June 19, 2021


It has suddenly become fashionable to taunt Obasanjo as a failure and to admonish him. Increasingly, bashing Obasanjo is no more an ethnic issue. Everyone now seems to be stepping on each other, trying to outdo one another. The fact that it took this long for it to become glaring that Obasanjo is a spectacular failure is what should worry any keen observer of the Nigerian space. That fact is a troubling indication that Nigerians do not know why Obasanjo failed.
Granted, Obasanjo inherited a fractured country that had been ravaged by years of military misrule. It was a country with so many structural flaws that cracks were visible along its walls, beams, and pillars. There was no sense of direction and no purpose for the nation and its citizens. The country lacked the institutions to support any democratic initiative. The Nigeria Obasanjo was handed over was a country on its stomach.
The recipe for failure was put in place when such a country was handed over to someone who had no knowledge and not enough courage to do things that were needed to be done to jump-start the failed nation. Obasanjo was like a partially blind, partially deaf, unskilled driver without any knowledge of the mechanics of machines, who was charged with the responsibility to drive a troubled car in rough weather from point A to point B. It did not take two years before it became clear to serious observers that the man was the wrong choice for that mission.
It would be important to recall the barrage of excuses once made for Obasanjo’s failure. It used to be that some elements of past administrations were frustrating Obasanjo’s moves to revive the country. It used to be that Obasanjo was waiting for his second term to unleash his stockpile of reforms that would transform Nigeria. It used to be that four years wasn’t enough for Obasanjo to make a dent in the destruction wrecked by decades of military rule. But do these excuses hold water anymore when Obasanjo has now surrounded himself with his kind and is now well into his fifth year with no change in sight? He has strengthened his grip on the apparatus of the presidency. The way Obasanjo has been dishing out favor to his friends, there is no doubt that he is the king of the jungle. Those elements of past administration who used to be torn in Obasanjo’s flesh have been successfully pushed to the curb and are seen by the roadside grumbling. But as it is today, only a dummy will think that given one hundred years, Obasanjo would make any inroad.
Obasanjo’s job is not to give billions of naira to certified crooks for the maintenance of the refineries only to spend more billions importing fuel to avoid the shortage we saw during Abacha’s time. His duty is not to spend billions of naira in Tony Anenih’s road contracts without having roads that lead to a brighter future. Obasanjo’s responsibility is not to scold us for expecting a lot and abuse us for being impatient; rather his task is to provide hope. Unfortunately, Obasanjo could not get over himself. He allowed his over-exaggerated sense of importance to prevent him from achieving a victory for the Nigerian-kind.
The litany of crises we are witnessing is the product of the intentional decision by Obasanjo and his cohorts in the ruling PDP to ignore the fundamentals. Basically, they made a deliberate decision to continue from where NPN of the early 80s stopped as if all that transpired in the late 80s and all of the 90s were of no consequence. In a more sophisticated way, Obasanjo and his friends embarked on a mission to plunder what remained of Nigeria’s w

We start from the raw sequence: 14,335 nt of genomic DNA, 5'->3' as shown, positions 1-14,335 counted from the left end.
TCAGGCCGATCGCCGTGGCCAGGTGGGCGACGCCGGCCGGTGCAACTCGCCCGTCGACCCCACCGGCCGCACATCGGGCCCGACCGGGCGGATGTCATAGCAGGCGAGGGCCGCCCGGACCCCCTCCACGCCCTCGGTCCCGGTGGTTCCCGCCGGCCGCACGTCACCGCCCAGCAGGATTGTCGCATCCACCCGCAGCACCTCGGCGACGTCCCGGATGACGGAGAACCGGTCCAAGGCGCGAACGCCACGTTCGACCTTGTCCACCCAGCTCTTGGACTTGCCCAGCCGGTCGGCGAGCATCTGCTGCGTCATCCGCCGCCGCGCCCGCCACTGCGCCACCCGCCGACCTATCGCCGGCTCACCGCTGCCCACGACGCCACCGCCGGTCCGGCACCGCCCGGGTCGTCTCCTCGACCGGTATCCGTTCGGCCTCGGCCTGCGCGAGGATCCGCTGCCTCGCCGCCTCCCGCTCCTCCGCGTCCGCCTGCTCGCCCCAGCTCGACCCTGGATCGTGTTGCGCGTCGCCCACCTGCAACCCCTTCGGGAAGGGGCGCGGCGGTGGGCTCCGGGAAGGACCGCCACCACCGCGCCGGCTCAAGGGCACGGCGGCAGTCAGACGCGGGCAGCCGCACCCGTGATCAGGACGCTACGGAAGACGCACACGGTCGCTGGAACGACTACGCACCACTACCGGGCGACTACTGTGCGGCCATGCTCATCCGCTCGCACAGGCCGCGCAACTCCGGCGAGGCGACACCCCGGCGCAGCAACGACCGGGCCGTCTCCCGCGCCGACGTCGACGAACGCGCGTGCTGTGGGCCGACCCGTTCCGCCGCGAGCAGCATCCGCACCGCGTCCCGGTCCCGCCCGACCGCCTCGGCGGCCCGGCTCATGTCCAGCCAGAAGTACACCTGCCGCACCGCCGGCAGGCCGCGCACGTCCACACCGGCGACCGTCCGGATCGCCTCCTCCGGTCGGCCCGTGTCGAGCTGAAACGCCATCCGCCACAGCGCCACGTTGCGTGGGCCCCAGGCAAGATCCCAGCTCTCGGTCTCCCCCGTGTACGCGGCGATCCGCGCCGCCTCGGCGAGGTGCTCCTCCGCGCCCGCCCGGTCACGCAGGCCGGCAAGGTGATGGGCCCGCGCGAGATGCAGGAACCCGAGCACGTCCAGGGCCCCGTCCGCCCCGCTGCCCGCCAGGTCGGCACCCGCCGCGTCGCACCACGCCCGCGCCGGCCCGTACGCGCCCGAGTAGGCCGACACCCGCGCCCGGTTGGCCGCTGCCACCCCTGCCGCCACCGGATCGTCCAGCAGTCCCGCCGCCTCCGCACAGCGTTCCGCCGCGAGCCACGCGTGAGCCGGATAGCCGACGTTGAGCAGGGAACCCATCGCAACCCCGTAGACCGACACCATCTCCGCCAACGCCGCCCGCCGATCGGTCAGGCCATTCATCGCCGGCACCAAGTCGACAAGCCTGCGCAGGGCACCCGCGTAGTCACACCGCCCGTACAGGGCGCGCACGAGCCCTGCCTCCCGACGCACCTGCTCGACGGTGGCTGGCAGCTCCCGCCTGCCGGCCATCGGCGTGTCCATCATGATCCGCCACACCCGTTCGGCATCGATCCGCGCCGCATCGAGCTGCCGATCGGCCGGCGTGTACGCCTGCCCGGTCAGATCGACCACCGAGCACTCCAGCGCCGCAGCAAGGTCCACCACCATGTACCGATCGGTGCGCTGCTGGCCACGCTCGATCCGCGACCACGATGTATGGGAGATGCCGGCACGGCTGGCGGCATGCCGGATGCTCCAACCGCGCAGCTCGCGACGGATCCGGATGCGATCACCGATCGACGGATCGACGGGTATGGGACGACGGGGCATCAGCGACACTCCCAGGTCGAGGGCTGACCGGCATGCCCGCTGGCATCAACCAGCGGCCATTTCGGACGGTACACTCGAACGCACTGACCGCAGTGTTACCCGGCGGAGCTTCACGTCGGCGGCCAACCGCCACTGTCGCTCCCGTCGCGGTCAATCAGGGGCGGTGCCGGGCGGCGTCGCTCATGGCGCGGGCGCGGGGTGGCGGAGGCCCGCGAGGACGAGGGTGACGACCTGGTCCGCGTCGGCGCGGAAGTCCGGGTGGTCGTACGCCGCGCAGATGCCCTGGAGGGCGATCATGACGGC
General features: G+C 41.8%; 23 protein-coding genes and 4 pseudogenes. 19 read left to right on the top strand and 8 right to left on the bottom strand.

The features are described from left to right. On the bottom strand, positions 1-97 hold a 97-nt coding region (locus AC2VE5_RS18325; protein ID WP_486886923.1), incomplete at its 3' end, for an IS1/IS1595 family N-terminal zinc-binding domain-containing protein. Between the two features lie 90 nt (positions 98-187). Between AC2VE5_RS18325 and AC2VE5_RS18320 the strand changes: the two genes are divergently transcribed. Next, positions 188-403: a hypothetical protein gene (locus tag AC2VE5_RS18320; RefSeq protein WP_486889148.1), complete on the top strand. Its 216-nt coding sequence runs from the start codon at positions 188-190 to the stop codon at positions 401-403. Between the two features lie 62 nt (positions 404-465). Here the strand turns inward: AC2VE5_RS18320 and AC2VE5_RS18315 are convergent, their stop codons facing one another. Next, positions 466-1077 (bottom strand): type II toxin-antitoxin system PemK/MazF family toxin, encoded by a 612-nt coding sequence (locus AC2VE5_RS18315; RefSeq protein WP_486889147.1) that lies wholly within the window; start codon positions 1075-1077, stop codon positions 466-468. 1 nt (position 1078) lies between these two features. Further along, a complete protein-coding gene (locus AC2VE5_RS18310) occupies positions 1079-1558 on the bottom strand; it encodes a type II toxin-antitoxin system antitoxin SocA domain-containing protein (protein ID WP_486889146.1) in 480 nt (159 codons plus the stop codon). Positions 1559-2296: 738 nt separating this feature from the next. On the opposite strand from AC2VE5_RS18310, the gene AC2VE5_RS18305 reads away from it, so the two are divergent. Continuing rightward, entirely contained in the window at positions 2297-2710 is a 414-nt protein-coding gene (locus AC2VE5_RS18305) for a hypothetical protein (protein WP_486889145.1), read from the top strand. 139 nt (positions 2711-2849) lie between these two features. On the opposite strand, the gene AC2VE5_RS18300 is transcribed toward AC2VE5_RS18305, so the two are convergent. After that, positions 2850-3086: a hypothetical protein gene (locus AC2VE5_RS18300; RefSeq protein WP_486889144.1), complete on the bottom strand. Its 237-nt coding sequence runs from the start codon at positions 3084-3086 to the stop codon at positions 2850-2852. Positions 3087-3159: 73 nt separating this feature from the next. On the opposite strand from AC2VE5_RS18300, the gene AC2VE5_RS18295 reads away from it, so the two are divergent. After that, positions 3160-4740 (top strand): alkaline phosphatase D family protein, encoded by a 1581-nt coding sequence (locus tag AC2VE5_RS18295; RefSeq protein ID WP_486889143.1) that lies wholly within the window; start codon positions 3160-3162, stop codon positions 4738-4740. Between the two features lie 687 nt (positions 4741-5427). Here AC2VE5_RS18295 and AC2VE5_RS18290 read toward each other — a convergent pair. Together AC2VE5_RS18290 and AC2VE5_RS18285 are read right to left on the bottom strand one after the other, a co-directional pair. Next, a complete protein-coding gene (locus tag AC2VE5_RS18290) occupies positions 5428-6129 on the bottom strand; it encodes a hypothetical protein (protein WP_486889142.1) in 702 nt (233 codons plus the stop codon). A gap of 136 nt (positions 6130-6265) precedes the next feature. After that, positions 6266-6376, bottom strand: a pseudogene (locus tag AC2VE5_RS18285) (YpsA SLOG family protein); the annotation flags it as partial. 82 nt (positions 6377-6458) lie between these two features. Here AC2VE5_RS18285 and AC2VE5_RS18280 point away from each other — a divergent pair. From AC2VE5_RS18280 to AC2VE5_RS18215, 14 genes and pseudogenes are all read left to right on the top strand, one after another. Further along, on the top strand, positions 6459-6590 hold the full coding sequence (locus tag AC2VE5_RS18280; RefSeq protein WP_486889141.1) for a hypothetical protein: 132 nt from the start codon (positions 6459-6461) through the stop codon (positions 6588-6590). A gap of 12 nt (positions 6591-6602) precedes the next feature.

Any other PDP candidate of 1999 who fought to lead Nigeria might have spared the nation Obasanjo’s truckload of embarrassments, arrogance, pettiness, vindictiveness, and blatant ignorance, but working within the principles of PDP and with the certified criminals who fill its ranks and file would have also ended up a failure. As long as the fundamental problems of Nigeria, like the very nature of the union, resource control, judicial reform, relationship between the state and the federation, etc, are either ignored or shied away from, all efforts at reform, especially the half-hearted ones, would amount to nothing.
Interestingly, we have counted out Obasanjo and have plunged into a vigorous search for another personality on whom we shall hang our hope. We are once again refusing to insist on reforms that would guarantee progress irrespective of who occupies Aso Rocks. For some reason, we continue to have the hope that those unprincipled men and women in the National Assembly have in them the right mantle needed to chart a decent course for us. In our stupidity, we are once again betting our survival on some proven crooks, expired characters, and loudmouthed egoists. We are propping ourselves to be satisfied in the realization that any of them would be better than Obasanjo. Just like we once convinced ourselves that, come what may, Obasanjo would be better than Sani Abacha.
The primary reason why Obasanjo has failed is his stubborn refusal to implement a deep-rooted structural reform of Nigeria. Obasanjo, full of himself and trusting in his military drill-sergeant mentality, thought he could order around a wounded country. Obasanjo’s resort to patching the wall, managing one crisis after another instead of tearing down the walls and rebuilding a nation has become his waterloo. His choice of actions, or inactions, is the style of cowards and men without vision. What is left to be seen is whether Obasanjo will succeed in saving his thin skin – the same thin skin that prevented him from doing what is right.
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